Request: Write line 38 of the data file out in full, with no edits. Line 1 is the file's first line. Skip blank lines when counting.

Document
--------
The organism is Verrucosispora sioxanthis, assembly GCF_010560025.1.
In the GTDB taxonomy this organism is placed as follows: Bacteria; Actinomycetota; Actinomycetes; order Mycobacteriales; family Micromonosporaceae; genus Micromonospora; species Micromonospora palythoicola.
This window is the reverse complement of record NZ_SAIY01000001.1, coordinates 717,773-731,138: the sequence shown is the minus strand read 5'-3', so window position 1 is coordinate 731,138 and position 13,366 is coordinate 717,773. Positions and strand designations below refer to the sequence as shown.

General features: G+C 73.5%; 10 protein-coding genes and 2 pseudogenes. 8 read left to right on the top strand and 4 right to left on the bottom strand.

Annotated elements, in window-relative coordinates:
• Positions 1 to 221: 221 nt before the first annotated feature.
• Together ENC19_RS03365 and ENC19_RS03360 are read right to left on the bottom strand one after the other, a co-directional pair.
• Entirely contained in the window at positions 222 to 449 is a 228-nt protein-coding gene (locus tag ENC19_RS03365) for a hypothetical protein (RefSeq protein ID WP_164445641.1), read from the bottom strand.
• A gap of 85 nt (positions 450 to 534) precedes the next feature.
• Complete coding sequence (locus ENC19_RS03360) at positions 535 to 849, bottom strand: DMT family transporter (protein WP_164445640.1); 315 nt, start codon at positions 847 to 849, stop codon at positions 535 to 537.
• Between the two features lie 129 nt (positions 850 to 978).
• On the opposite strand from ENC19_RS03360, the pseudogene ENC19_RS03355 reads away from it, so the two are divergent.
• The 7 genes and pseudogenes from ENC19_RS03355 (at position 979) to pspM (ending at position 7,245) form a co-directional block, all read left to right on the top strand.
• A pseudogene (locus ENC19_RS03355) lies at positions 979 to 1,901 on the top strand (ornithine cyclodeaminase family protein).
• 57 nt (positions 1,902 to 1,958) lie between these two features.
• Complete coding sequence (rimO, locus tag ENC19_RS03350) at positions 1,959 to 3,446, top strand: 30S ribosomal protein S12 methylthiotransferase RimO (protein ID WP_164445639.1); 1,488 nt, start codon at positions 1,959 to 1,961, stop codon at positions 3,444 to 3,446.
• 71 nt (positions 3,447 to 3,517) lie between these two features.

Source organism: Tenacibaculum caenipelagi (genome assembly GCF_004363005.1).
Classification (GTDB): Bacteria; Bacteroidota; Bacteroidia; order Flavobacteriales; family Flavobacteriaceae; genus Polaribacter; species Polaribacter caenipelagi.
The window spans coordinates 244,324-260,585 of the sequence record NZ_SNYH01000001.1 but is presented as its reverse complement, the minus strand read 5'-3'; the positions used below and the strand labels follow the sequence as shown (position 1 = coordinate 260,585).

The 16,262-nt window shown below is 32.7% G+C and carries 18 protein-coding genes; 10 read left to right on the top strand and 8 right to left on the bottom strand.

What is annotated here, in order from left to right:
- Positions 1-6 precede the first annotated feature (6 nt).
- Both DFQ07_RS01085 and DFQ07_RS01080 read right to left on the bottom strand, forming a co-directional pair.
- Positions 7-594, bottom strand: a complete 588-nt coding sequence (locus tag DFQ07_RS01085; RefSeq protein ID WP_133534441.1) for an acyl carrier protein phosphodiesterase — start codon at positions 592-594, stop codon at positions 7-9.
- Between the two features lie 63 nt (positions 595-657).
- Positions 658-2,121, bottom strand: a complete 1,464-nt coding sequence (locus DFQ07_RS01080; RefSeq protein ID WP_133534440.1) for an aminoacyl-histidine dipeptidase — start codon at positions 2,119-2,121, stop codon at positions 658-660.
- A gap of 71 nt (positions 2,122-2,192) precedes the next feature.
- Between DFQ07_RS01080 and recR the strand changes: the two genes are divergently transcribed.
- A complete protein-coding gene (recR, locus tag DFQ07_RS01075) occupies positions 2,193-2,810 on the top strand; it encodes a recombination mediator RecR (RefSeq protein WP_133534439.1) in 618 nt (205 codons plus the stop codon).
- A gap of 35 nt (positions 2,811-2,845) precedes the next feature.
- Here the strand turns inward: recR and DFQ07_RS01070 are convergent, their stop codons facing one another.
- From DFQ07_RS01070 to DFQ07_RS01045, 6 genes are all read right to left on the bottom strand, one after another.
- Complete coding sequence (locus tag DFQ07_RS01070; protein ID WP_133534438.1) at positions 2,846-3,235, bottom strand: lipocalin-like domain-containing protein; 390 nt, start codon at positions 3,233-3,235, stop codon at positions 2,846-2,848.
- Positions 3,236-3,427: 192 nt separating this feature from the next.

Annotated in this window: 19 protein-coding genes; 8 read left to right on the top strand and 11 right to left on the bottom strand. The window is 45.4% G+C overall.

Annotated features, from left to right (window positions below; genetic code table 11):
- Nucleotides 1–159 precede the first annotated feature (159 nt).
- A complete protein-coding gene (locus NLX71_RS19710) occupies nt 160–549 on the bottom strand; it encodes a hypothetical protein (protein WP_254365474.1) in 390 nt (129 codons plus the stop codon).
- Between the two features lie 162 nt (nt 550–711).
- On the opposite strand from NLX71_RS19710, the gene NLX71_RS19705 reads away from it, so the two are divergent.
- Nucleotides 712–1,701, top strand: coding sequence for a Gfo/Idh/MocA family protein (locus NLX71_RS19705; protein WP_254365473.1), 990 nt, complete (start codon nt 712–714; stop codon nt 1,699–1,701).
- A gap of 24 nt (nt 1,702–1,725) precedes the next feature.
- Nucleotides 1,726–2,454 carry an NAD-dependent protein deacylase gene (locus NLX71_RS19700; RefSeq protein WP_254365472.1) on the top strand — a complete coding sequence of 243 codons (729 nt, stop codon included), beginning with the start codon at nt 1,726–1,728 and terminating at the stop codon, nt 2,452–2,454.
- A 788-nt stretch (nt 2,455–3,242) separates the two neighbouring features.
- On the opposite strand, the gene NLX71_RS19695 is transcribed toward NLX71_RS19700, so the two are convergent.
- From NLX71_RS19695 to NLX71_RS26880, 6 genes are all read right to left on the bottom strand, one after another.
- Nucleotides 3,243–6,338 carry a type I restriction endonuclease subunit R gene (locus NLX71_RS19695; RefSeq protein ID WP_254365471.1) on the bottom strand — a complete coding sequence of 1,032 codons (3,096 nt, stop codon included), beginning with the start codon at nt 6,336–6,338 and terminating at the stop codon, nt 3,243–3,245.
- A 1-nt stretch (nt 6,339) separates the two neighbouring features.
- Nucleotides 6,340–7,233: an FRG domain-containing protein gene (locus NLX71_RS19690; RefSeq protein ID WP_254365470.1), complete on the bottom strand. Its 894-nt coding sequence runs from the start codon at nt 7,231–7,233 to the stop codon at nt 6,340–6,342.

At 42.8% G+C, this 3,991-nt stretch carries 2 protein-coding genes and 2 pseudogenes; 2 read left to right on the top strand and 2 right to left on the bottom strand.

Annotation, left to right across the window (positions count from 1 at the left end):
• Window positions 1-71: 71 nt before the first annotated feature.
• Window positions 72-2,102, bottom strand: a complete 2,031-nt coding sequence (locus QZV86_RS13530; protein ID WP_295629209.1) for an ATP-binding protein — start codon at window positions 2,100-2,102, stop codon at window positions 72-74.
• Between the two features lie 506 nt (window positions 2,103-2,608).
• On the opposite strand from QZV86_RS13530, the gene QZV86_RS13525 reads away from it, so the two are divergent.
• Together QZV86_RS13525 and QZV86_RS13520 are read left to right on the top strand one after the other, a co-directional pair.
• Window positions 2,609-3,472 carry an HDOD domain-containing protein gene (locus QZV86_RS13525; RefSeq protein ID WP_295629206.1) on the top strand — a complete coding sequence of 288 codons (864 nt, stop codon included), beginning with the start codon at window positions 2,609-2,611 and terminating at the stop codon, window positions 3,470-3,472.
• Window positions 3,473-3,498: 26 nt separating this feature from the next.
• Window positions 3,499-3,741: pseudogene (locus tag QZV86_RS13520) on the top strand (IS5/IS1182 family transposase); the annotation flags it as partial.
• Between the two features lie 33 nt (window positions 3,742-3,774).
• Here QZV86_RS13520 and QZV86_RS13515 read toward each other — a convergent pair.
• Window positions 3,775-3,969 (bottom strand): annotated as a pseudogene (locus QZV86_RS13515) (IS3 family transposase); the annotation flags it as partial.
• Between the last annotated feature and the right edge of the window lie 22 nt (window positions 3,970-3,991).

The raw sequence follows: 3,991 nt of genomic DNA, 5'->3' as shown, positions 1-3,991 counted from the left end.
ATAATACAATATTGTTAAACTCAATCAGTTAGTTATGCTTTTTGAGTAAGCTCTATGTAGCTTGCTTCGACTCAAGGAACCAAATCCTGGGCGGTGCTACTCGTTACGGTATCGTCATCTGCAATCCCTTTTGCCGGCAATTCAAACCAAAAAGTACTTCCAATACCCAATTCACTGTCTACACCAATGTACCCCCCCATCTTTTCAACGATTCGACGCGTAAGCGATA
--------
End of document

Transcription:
- Nucleotides 1–159 precede the first annotated feature (159 nt).